Tuesday, January 20, 2009

Outrage in Oakland

The Bay Area Rapid Transit (BART) cops were on edge the night of New Year’s Eve, 2008, into New Year’s Day 2009. There had already been two major incidents involving guns—one incident at the West Oakland Station and a second at the Embarcadero Station in San Francisco. So when BART officers responded to the Fruitvale Station at 2 a.m. following a report of two groups of riders were fighting on a train that had taken off from the West Oakland Station headed toward Dublin/Pleasanton, transit officers boarded the train at the Fruitvale Station in Oakland. They investigated and detained several people, including 22-year old Oscar Grant, a supermarket butcher from Hayward and baby daddy of a 4-year old daughter.

Grant was no Boy Scout. He had been sentenced to 16 months in state prison back in 2007 after running from a traffic stop while in possession of a loaded pistol. He tossed the weapon into the air and hid in a gas station near his home; San Leandro police shot him with a Taser during the arrest process. He’d also been convicted of drug dealing and had been released from prison on September 23, 2008.

But people do not wear their arrest or felony records and there was no way the BART officers could have known his history.

A brief aside about the Fruitvale BART Station in Oakland. In the late 1990s, a $100 million mixed-use development project was planned and built adjacent to this station. The Fruitvale region of Oakland is, frankly, the ‘hood. The development project consisted of housing, shops, offices, a library, a childcare facility, a pedestrian plaza and other community services. Sounds nice, doesn’t it. It didn’t work. It is still the ‘hood.

If it is at all possible, always avoid the Fruitvale Area of Oakland, California.

After a brief scuffle, police had the unarmed Grant restrained, on his belly, hands behind his back. Witnesses claim Grant asked the officers not to tase him. Grant briefly struggled while on the ground, and an officer restrained him with his knee. A second officer, Johannes Mehserle, appears to be trying to handcuff Grant.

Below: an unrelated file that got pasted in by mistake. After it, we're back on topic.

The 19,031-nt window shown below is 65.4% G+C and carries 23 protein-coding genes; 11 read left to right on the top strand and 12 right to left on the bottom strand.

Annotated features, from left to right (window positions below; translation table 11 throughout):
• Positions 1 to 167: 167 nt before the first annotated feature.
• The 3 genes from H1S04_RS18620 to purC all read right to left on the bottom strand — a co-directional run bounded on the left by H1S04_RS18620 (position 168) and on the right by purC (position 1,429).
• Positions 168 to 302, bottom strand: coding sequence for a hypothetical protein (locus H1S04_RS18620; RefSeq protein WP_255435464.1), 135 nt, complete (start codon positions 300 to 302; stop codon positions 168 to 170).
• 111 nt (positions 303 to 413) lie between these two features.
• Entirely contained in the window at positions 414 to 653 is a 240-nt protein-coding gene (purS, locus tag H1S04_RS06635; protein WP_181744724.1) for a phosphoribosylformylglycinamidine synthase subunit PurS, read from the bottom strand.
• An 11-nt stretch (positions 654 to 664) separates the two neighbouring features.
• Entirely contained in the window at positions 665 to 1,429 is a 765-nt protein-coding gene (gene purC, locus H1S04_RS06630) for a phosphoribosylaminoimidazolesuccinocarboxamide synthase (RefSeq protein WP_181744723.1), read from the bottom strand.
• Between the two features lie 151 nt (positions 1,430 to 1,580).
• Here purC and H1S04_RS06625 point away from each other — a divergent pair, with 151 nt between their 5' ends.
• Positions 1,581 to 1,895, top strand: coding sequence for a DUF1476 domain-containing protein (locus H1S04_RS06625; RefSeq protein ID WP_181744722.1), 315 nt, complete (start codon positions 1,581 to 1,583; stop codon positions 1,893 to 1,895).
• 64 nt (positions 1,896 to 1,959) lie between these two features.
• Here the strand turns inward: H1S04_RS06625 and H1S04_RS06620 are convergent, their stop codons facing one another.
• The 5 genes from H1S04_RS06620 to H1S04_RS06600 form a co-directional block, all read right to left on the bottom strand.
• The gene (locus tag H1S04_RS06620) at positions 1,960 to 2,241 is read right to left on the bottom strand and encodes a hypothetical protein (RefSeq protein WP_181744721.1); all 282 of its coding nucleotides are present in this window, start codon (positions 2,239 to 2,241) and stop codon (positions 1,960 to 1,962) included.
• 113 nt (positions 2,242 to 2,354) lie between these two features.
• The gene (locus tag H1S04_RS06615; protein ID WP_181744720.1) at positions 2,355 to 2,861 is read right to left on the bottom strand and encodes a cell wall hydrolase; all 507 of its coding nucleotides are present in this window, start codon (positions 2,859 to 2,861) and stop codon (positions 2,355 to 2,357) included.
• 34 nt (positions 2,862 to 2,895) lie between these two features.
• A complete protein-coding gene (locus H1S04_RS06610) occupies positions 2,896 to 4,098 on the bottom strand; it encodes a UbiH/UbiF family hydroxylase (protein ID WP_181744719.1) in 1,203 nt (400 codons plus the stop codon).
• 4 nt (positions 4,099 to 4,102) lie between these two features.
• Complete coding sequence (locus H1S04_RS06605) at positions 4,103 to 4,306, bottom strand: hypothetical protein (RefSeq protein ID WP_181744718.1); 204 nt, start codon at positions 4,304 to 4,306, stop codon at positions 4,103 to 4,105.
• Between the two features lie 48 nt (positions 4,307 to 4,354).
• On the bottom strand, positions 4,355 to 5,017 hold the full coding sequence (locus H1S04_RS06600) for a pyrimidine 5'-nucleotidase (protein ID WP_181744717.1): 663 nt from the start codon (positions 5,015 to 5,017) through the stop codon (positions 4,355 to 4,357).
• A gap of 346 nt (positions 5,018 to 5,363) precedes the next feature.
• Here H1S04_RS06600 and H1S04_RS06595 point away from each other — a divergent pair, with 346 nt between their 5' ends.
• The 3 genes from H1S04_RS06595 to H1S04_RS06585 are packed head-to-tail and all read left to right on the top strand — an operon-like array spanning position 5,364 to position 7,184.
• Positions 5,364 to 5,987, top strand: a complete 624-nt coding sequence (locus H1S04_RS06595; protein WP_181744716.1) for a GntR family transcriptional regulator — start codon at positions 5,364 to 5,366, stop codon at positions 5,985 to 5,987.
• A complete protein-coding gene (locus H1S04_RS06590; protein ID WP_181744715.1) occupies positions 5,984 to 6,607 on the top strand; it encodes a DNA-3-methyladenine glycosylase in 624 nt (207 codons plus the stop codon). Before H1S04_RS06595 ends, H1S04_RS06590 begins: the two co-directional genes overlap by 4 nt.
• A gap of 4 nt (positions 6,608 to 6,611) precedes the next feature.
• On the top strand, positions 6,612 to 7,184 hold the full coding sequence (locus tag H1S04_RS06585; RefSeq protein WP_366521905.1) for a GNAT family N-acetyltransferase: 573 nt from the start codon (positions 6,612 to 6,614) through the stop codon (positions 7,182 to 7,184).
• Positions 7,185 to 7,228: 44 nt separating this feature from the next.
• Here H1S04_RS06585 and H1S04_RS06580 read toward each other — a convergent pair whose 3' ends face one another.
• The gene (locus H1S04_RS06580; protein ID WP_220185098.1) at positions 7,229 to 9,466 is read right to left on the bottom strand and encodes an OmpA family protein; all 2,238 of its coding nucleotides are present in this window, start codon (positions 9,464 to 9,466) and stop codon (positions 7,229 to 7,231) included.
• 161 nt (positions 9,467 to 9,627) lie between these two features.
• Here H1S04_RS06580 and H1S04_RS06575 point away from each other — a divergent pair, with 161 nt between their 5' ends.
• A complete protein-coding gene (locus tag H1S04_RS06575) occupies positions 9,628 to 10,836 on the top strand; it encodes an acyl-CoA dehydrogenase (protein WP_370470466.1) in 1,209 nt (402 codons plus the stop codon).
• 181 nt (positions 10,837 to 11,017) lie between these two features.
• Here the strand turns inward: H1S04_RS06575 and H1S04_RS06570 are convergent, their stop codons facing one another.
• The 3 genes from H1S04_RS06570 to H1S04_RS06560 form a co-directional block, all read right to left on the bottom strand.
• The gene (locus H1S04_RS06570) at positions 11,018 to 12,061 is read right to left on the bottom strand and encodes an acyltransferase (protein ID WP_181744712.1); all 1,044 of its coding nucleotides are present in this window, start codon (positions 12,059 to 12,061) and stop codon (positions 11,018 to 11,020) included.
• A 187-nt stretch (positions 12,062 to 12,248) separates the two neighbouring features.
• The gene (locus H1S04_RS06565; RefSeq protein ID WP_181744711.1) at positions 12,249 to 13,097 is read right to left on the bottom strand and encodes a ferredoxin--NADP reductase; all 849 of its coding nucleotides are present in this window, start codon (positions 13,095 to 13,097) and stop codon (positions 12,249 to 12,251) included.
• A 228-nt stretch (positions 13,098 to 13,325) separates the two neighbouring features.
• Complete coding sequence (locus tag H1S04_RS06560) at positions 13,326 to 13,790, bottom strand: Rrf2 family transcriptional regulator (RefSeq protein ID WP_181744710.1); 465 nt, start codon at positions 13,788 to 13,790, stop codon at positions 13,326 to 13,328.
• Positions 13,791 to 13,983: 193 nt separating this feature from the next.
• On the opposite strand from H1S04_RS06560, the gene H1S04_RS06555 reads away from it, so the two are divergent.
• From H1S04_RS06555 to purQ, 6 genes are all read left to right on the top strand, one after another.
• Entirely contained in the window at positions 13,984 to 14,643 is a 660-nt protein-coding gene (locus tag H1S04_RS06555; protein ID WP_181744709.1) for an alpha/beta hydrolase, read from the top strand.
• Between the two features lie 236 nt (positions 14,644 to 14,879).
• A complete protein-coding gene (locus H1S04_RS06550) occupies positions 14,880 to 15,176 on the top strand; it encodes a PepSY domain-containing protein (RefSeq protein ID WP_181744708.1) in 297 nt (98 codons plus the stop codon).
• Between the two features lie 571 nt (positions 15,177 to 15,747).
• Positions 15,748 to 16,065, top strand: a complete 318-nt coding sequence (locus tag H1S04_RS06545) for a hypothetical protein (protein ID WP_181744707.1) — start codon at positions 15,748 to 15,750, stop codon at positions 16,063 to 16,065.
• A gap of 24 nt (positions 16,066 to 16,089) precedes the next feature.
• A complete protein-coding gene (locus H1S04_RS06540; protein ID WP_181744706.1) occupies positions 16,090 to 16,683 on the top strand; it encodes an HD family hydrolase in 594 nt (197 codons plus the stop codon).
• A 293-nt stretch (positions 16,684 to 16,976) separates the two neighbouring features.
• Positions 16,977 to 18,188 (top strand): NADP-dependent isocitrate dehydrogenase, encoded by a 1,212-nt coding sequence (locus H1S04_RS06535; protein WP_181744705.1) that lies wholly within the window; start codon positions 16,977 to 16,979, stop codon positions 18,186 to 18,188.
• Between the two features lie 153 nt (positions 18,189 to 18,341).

What happens next is clear on video but not clear on reasoning. Officer Mehserle draws a duty weapon and shoots Grant in the low back, the bullet ricocheting off of the concrete and hitting him in the chest. Grant died a few hours later at Highland Hospital, a place that gets more than its fair share of gunshot wounds. (Oakland had 124 homicides and nearly 7,900 violent crimes reported in 2008; in 2007 it was ranked as the 5th most deadly U.S. city.)

In one of the better-quality videos of the incident, Mehserle, a 27-year old two-year veteran BART officer, looks somewhat stunned when the gun went off. Did he think he was grabbing a Taser? We have no way of knowing; Mehserle has not spoken to BART internal affairs or other authorities on the advice of his attorney, Christopher Miller.

On January 7, the day he was to face an internal investigation, Mehserle resigned from BART and took his family to Lake Tahoe to avoid the media pressure and death threats. His first child was born on January 2.

BART does issue Tasers to its officers, but does not have enough of the devices to give to each officer. It is not known if Mehserle was wearing a Taser that morning. Many police agencies order officers to wear the device opposite their dominant hand, forcing the officer to reach over his body to retrieve the weapon. A Taser has a safety device that must be unarmed, along with a trigger and a laser sighting—just like a duty handgun.

Attorney John Burris is already on the case, and has filed a $25 million claim against BART on behalf of Grant’s mother Wanda Johnson, and his daughter, Tatiana. Burris worked on the Rodney King civil case and has litigated several damage awards from local Bay Area police departments.

Thus far I have failed to mention what civil rights advocates are screaming most loudly about: Oscar Grant was black, Johannes Mehserle is white. So what is about to come makes “perfect” sense.

Grant was buried on January 6.